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1.
Emerg Infect Dis ; 28(4): 873-876, 2022 Apr.
Article in English | MEDLINE | ID: covidwho-1771002

ABSTRACT

The Surveillance for Emerging Threats to Mothers and Babies Network conducts longitudinal surveillance of pregnant persons in the United States with laboratory-confirmed severe acute respiratory syndrome coronavirus 2 infection during pregnancy. Of 6,551 infected pregnant persons in this analysis, 142 (2.2%) had positive RNA tests >90 days and up to 416 days after infection.


Subject(s)
COVID-19 , Pregnancy Complications, Infectious , COVID-19/diagnosis , Female , Humans , Laboratories , Pregnancy , Pregnancy Complications, Infectious/epidemiology , RNA, Viral , SARS-CoV-2/genetics , Serologic Tests , United States
2.
Paediatr Perinat Epidemiol ; 2021 Sep 01.
Article in English | MEDLINE | ID: covidwho-1381139

ABSTRACT

BACKGROUND: Multiple studies have described increased risk of severe coronavirus disease (COVID-19) among pregnant women compared to nonpregnant women. The risk in middle-income countries where the distributions of age groups and preexisting conditions may differ is less known. OBJECTIVES: To determine whether pregnant women with SARS-CoV-2 infection are at increased risk for severe COVID-19 compared to nonpregnant women in Colombia. METHODS: We analysed national surveillance data from Colombia, of women aged 15-44 years with laboratory-confirmed infection with SARS-CoV-2 by molecular or antigen testing, from 6 March 2020 to 12 December 2020. An enhanced follow-up of pregnant women with COVID-19 was established to monitor pregnancy and birth outcomes. RESULTS: Of 371,363 women aged 15-44 years with laboratory-confirmed SARS-CoV-2 infection, 1.5% (n = 5614) were reported as pregnant; among those, 2610 (46.5%) were considered a complete pregnancy for reporting purposes at the time of analysis. Hospitalisation (23.9%) and death (1.3%) occurred more frequently among pregnant symptomatic women compared to nonpregnant symptomatic women (2.9% and 0.3%, respectively). Compared to nonpregnant symptomatic women, pregnant symptomatic women were at increased risk of hospitalisation (adjusted risk ratio (RR) 2.19, 95% confidence interval (CI) 2.07, 2.32) and death (RR 1.82, 95% CI 1.60, 2.07), after adjusting for age, type of health insurance and presence of certain underlying medical conditions. Among complete pregnancies, 55 (2.1%) were pregnancy losses, 72 (2.8%) resulted in term low birthweight infants and 375 (14.4%) were preterm deliveries. CONCLUSIONS: Although pregnant women were infrequently reported with laboratory-confirmed SARS-CoV-2 infection, pregnant symptomatic women with COVID-19 were at increased risk for hospitalisation and death compared to nonpregnant symptomatic women. Almost all infections we reported on were third-trimester infections; ongoing follow-up is needed to determine pregnancy outcomes among women infected earlier in pregnancy. Healthcare providers should counsel pregnant women about preventive measures to protect from SARS-CoV-2 infection and when to seek care.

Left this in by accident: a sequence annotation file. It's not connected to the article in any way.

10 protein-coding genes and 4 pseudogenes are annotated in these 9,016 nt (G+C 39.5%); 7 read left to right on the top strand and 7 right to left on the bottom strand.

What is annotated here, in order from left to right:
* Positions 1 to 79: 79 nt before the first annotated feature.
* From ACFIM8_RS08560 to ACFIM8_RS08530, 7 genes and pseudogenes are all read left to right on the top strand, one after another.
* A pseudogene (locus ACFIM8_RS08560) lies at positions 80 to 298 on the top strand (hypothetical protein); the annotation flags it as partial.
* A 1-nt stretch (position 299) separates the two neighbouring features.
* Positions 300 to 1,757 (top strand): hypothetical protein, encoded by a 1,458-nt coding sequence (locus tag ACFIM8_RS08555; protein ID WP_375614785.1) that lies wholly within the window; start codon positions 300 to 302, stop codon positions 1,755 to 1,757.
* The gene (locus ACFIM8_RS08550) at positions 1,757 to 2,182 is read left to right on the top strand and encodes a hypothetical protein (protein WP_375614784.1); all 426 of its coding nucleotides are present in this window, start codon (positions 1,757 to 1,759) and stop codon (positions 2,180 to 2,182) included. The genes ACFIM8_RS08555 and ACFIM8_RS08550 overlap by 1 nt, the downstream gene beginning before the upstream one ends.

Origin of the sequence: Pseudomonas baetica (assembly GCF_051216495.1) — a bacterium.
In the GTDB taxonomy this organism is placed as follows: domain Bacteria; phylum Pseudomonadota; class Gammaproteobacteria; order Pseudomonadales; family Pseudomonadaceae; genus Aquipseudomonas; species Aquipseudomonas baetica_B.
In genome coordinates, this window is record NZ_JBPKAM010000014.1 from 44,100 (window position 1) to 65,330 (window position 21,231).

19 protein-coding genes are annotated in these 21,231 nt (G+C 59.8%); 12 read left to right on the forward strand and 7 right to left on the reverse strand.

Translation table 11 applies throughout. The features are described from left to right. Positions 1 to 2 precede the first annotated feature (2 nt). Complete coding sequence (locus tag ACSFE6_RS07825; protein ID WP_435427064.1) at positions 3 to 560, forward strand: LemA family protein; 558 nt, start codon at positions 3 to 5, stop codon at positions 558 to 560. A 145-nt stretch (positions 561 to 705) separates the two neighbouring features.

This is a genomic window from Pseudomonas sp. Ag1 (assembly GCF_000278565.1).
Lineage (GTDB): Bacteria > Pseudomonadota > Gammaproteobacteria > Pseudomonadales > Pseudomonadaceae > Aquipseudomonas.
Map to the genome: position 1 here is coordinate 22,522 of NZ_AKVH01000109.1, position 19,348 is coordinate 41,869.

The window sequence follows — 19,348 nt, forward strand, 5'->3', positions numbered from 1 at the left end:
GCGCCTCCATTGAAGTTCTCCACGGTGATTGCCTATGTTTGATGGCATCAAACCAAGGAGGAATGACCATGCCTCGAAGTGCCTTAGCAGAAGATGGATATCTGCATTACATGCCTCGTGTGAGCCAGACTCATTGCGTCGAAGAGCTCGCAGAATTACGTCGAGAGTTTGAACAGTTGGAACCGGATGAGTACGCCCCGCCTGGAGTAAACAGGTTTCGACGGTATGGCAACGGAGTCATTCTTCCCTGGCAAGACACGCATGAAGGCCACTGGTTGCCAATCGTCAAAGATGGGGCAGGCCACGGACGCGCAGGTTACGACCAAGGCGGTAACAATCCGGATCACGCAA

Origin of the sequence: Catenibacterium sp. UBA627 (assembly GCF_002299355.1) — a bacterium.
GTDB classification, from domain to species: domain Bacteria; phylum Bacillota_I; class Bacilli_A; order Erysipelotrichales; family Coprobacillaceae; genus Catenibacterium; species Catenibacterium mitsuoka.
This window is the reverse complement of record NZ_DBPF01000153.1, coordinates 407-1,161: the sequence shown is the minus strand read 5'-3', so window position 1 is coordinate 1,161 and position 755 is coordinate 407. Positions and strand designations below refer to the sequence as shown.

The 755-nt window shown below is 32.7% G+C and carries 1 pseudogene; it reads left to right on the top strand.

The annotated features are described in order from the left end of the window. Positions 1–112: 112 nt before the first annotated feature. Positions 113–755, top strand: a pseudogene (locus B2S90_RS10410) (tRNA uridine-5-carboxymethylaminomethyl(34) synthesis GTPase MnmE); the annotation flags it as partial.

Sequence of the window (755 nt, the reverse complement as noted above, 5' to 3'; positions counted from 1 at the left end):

3.
N Engl J Med ; 384(24): 2273-2282, 2021 06 17.
Article in English | MEDLINE | ID: covidwho-1196904

ABSTRACT

BACKGROUND: Many pregnant persons in the United States are receiving messenger RNA (mRNA) coronavirus disease 2019 (Covid-19) vaccines, but data are limited on their safety in pregnancy. METHODS: From December 14, 2020, to February 28, 2021, we used data from the "v-safe after vaccination health checker" surveillance system, the v-safe pregnancy registry, and the Vaccine Adverse Event Reporting System (VAERS) to characterize the initial safety of mRNA Covid-19 vaccines in pregnant persons. RESULTS: A total of 35,691 v-safe participants 16 to 54 years of age identified as pregnant. Injection-site pain was reported more frequently among pregnant persons than among nonpregnant women, whereas headache, myalgia, chills, and fever were reported less frequently. Among 3958 participants enrolled in the v-safe pregnancy registry, 827 had a completed pregnancy, of which 115 (13.9%) resulted in a pregnancy loss and 712 (86.1%) resulted in a live birth (mostly among participants with vaccination in the third trimester). Adverse neonatal outcomes included preterm birth (in 9.4%) and small size for gestational age (in 3.2%); no neonatal deaths were reported. Although not directly comparable, calculated proportions of adverse pregnancy and neonatal outcomes in persons vaccinated against Covid-19 who had a completed pregnancy were similar to incidences reported in studies involving pregnant women that were conducted before the Covid-19 pandemic. Among 221 pregnancy-related adverse events reported to the VAERS, the most frequently reported event was spontaneous abortion (46 cases). CONCLUSIONS: Preliminary findings did not show obvious safety signals among pregnant persons who received mRNA Covid-19 vaccines. However, more longitudinal follow-up, including follow-up of large numbers of women vaccinated earlier in pregnancy, is necessary to inform maternal, pregnancy, and infant outcomes.


Subject(s)
COVID-19 Vaccines/adverse effects , Pregnancy , Abortion, Spontaneous/epidemiology , Adolescent , Adult , Adverse Drug Reaction Reporting Systems , COVID-19 Vaccines/immunology , Female , Humans , Infant, Newborn , Infant, Small for Gestational Age , Middle Aged , Premature Birth/epidemiology , Public Health Surveillance/methods , Registries , United States/epidemiology , Vaccines, Synthetic/adverse effects , Young Adult
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